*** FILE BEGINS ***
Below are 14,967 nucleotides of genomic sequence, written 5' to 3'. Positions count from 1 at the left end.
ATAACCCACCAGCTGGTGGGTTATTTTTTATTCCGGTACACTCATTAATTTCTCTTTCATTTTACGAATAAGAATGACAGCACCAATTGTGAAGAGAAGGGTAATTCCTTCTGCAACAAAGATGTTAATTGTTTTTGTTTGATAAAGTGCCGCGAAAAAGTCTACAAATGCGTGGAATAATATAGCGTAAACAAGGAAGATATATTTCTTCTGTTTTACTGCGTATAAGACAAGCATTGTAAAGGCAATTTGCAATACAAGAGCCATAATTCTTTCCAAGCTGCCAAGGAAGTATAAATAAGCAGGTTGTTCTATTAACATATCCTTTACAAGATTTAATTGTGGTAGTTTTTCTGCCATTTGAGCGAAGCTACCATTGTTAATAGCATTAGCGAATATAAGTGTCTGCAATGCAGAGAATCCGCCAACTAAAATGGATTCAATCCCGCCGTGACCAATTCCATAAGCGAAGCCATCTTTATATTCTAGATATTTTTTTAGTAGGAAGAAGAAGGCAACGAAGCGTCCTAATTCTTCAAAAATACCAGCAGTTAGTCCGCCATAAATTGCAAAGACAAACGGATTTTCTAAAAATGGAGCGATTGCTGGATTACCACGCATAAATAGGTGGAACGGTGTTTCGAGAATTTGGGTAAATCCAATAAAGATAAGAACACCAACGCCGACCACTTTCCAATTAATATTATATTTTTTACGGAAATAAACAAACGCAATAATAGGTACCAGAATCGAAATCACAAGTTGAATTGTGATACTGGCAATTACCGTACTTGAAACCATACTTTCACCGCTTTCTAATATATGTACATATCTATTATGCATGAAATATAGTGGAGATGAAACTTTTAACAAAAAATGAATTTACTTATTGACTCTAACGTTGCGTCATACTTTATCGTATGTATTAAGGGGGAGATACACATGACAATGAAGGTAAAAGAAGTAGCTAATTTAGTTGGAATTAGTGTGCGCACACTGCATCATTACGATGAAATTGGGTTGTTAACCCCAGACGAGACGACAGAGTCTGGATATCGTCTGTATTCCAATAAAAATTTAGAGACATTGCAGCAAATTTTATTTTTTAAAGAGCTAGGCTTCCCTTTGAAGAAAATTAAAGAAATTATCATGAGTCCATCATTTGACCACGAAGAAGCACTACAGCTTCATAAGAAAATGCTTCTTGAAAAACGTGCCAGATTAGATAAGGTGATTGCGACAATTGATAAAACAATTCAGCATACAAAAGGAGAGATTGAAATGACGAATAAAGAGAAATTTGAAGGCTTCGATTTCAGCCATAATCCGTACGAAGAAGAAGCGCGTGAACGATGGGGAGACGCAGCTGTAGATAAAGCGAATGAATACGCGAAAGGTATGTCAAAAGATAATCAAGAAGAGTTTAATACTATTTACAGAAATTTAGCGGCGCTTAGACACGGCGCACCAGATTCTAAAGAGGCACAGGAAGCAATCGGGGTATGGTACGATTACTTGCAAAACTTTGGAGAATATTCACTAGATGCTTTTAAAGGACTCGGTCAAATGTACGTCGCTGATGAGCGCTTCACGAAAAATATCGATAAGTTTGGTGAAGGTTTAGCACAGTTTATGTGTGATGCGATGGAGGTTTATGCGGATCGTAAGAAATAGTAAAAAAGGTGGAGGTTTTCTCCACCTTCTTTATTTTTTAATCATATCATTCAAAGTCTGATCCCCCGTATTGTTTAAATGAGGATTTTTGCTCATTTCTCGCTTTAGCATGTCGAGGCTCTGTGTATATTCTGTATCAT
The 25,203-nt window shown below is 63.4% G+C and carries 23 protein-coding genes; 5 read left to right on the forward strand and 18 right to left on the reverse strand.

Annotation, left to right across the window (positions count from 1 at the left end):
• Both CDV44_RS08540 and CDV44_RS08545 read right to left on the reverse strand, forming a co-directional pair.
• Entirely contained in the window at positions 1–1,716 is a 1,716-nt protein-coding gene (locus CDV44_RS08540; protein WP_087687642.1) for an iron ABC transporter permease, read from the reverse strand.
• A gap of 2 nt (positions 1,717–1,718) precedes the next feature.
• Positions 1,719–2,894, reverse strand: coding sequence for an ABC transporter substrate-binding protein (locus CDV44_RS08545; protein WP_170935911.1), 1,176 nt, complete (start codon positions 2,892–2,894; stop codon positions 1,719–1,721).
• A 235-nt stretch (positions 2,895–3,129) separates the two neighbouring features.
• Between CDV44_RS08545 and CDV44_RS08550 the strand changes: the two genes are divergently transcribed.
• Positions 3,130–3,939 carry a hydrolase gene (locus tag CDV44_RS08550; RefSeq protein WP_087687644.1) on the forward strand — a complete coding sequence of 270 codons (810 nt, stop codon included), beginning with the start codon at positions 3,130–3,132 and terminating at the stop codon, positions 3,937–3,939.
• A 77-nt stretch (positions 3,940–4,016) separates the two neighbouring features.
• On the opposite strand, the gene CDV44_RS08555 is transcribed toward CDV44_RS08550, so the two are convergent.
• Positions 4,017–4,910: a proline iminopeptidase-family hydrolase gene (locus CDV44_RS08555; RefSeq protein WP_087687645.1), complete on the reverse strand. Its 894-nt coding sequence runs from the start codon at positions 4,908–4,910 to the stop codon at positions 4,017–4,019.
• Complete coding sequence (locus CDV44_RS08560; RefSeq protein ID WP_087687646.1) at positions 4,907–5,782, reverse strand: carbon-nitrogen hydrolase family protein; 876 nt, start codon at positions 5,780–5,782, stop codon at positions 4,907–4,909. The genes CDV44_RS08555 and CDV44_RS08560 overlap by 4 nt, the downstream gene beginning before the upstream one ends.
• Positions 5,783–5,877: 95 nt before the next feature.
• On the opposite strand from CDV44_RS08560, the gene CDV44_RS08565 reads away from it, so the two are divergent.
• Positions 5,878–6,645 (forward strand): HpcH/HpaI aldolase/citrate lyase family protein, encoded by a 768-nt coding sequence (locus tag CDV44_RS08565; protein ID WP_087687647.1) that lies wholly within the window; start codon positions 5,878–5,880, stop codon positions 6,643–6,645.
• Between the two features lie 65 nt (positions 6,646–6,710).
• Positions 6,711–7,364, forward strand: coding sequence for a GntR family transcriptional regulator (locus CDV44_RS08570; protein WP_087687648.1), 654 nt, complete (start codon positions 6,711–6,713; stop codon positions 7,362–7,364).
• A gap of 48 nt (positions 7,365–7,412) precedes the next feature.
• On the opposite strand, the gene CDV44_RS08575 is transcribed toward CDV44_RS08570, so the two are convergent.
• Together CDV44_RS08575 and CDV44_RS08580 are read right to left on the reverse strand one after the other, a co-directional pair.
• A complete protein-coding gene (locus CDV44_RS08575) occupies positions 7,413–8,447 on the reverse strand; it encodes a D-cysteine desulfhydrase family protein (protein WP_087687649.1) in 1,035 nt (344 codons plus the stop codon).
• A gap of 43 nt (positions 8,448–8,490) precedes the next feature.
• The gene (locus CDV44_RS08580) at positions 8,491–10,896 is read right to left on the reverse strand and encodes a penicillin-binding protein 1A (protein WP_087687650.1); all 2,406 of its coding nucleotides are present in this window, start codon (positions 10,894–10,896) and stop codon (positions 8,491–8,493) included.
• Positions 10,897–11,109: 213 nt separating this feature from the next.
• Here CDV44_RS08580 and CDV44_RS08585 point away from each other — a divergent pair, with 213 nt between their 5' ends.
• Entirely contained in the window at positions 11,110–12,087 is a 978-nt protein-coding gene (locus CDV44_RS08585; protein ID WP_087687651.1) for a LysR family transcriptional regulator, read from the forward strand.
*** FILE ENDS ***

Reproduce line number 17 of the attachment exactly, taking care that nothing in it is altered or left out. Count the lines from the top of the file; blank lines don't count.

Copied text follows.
• On the opposite strand from CDV44_RS08560, the gene CDV44_RS08565 reads away from it, so the two are divergent.